- About WIP
- Participating Entities
- Animas-La Plata Water Conservancy District
- City of Durango Utility Commission
- Colorado Water Resources and Power Development Authority
- Dolores Conservation District
- Dolores Water Conservancy District
- Empire Electric Association
- Florida Water Conservancy District
- La Plata Archuleta Water District
- La Plata Electric Association
- La Plata Water Conservancy District
- Mancos Conservation District
- Mancos Water Conservancy District
- Pagosa Area Water and Sanitation District (PAWSD)
- Pine River Irrigation District
- San Juan Water Conservancy District
- Southwestern Water Conservation District
- Town of Silverton
- Town of Telluride
- Regional Water Projects
- Animas-La Plata Project (Lake Nighthorse)
- Animas River Stakeholders
- Cloud Seeding Program
- Dolores Project (McPhee Reservoir)
- Dry Gulch Reservoir (Pending)
- Florida Project (Lemon Reservoir)
- Mancos Project (Jackson Gulch Reservoir)
- Long Hollow Reservoir
- Pine River Project (Vallecito Reservoir)
- Rio Blanco Restoration Project
- River Protection Work Group
- Water Information
- Contact WIP
February 20th, 2015
Snowpack in Southwest Colorado is perilously low, averaging only 56 percent in an index of the San Miguel, Dolores, Animas and San Juan River basins on Wednesday. The basin index measures snowpack at U.S. Department of Agriculture sites around the region. The snowpack at the summit of Wolf Creek Pass was at only 46 percent of the median figure for the date.
In drought-stricken California, ensuring water flows from faucets is nearly as much about energy as it is about the water’s source. Water needs more than gravity to flow from its sources, often hundreds of miles away.
February 18, 2015--Pinching our aquifer piggy banks in California, Colorado and beyond (Mountain Town News)
To grasp the immensity of the groundwater pumping in California during the last century, think back to the last time you flew into Las Vegas. Before descending into McCarran International Airport, you may have swept across Lake Mead. When full, the reservoir is 112 miles long and up to 532 feet deep.
At a time of intense budget pressure at the state and federal level, one senator is calling for a massive outlay of infrastructure dollars. Sen. Bernie Sanders, I-VT, introduced a five-year, $1 trillion infrastructure bill last month. The top Democrat on the Senate Budget Committee, Sanders called on lawmakers to stop neglecting infrastructure issues.
February 17, 2015--Expert: overpopulation and city expansion likely cause of future Colorado River Basin water shortages (Grand Canyon News)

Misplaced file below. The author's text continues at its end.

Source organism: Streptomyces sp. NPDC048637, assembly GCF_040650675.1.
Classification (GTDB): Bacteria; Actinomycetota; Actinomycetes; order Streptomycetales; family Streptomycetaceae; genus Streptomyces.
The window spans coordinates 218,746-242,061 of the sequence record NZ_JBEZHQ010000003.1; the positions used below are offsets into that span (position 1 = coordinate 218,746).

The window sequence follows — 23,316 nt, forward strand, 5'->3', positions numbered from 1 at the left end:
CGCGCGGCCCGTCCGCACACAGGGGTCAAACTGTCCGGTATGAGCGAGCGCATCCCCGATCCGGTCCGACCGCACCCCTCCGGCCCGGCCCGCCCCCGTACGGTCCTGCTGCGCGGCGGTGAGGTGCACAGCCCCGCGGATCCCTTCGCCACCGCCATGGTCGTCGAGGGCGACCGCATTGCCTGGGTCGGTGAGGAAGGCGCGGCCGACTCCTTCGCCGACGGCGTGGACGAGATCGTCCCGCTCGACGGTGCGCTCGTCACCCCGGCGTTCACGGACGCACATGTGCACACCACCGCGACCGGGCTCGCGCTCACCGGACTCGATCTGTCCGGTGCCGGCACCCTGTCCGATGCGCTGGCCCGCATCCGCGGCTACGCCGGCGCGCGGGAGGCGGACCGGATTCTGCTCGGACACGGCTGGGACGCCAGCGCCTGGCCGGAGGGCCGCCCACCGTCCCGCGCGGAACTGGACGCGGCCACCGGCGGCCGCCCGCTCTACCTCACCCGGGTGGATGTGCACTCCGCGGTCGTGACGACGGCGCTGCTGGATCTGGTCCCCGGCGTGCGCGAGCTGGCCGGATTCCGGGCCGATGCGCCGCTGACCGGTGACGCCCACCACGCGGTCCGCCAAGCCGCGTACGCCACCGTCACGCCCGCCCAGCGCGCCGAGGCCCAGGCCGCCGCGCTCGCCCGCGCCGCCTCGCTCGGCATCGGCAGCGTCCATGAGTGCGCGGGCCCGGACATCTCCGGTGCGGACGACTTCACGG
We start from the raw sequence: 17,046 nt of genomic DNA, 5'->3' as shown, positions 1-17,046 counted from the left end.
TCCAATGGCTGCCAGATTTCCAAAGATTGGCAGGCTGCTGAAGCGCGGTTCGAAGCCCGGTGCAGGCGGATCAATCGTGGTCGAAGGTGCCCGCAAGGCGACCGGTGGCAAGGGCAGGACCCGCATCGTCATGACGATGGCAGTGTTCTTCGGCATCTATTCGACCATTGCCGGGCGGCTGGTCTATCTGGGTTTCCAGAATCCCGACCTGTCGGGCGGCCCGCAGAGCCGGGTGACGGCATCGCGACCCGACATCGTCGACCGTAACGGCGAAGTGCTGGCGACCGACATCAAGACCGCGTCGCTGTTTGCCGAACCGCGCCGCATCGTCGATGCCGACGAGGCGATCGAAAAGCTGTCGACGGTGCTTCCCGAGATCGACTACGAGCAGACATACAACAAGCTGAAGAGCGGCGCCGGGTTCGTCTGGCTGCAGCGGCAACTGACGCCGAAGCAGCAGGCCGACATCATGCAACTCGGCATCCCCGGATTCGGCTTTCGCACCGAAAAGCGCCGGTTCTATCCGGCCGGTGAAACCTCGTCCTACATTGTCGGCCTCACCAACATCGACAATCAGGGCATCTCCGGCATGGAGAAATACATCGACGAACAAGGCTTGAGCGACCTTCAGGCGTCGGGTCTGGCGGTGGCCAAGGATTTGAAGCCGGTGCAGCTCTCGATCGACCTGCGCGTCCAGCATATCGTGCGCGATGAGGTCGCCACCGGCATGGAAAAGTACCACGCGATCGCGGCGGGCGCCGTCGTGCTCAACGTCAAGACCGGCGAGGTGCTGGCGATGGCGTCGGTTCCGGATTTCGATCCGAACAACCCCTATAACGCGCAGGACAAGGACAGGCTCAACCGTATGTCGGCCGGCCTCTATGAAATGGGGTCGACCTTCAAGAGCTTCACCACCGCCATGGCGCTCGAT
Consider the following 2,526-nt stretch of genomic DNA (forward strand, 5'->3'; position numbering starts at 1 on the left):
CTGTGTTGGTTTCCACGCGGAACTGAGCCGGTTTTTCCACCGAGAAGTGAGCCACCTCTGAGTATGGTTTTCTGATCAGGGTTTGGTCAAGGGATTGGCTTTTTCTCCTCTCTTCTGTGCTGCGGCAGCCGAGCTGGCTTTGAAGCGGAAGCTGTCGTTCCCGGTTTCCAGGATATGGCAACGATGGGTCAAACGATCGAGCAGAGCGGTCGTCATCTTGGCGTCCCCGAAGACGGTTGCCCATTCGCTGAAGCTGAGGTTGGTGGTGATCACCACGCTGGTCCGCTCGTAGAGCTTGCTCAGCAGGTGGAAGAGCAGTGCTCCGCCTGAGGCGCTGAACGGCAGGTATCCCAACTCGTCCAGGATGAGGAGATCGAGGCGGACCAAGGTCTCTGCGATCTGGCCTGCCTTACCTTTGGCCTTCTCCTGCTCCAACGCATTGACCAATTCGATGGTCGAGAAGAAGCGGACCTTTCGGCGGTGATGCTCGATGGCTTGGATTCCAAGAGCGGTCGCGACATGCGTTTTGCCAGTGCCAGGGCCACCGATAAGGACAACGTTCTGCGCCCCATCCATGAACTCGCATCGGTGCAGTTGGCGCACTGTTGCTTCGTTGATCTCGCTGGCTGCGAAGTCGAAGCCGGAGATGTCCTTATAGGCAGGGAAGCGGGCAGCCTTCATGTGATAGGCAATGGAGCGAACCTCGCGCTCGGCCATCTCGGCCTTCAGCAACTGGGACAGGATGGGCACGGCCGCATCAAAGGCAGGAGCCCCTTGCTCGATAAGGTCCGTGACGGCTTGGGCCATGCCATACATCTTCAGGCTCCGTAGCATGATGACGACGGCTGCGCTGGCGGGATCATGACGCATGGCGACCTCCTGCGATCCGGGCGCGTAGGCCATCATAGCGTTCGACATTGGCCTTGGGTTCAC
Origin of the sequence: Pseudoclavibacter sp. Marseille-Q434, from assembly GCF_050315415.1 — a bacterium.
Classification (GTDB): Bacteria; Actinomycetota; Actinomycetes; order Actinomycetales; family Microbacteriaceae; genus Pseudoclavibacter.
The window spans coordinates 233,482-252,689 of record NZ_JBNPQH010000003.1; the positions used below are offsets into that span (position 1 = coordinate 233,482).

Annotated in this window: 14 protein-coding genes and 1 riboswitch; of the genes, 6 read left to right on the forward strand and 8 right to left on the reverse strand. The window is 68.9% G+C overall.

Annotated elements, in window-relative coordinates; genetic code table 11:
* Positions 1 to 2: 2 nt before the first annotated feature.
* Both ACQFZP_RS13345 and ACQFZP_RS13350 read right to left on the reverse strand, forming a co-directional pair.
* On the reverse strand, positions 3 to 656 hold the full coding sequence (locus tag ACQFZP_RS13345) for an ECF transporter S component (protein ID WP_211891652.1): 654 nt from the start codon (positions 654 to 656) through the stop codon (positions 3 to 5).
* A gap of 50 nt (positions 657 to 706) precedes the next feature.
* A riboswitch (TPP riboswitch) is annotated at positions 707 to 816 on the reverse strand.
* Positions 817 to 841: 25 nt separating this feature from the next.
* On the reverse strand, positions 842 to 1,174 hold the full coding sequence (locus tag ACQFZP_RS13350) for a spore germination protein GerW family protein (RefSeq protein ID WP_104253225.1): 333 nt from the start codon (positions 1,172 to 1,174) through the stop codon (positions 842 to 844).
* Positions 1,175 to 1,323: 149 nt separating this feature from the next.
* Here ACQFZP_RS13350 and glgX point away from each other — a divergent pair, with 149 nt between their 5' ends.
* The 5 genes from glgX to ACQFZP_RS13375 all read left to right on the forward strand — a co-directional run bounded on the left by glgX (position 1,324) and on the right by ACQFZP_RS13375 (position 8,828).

Experts say conservation efforts like not watering lawns, taking shorter showers, turning off faucets and not washing your vehicle are not going to help in a long-term solution for water shortages along the Colorado River Basin.
An aging agricultural irrigation project on the Wind River Reservation could receive federal maintenance money to modernize the century-old system. A bill introduced in the Senate Committee on Indian Affairs aims to complete 16 unfinished irrigation projects on tribal lands in the United States. Sen.
The role rainforests play through storing carbon in the battle against climate change is well understood, but Deakin University scientists now believe the humble swamp, or freshwater wetland, could be up to 50 times more effective.
California is in the midst of its worst drought in over 1,200 years, exacerbated by record hot temperatures. A new study led by Benjamin Cook at Nasa GISS examines how drought intensity in North America will change in a hotter world, and finds that things will only get worse. Global warming intensifies drought in several ways. In increases evaporation from soil and reservoirs.
In a classic example of government double-speak, the EPA announced this week that Mississippi River Basin states want to speed the reduction of nutrients that cause a huge Gulf of Mexico dead zone, but that they’re pushing back their target date for a cleanup by 20 years.
February 15, 2015--State’s population growth expected to outstrip water conservation in coming years (Sacramento Bee)
California water agencies are on track to satisfy a state mandate to reduce water consumption 20 percent by 2020. But according to their own projections, that savings won’t be enough to keep up with population growth just a decade later. A 2009 state law requires urban water agencies to reduce per-capita water consumption 20 percent by 2020, compared with use at the start of the century.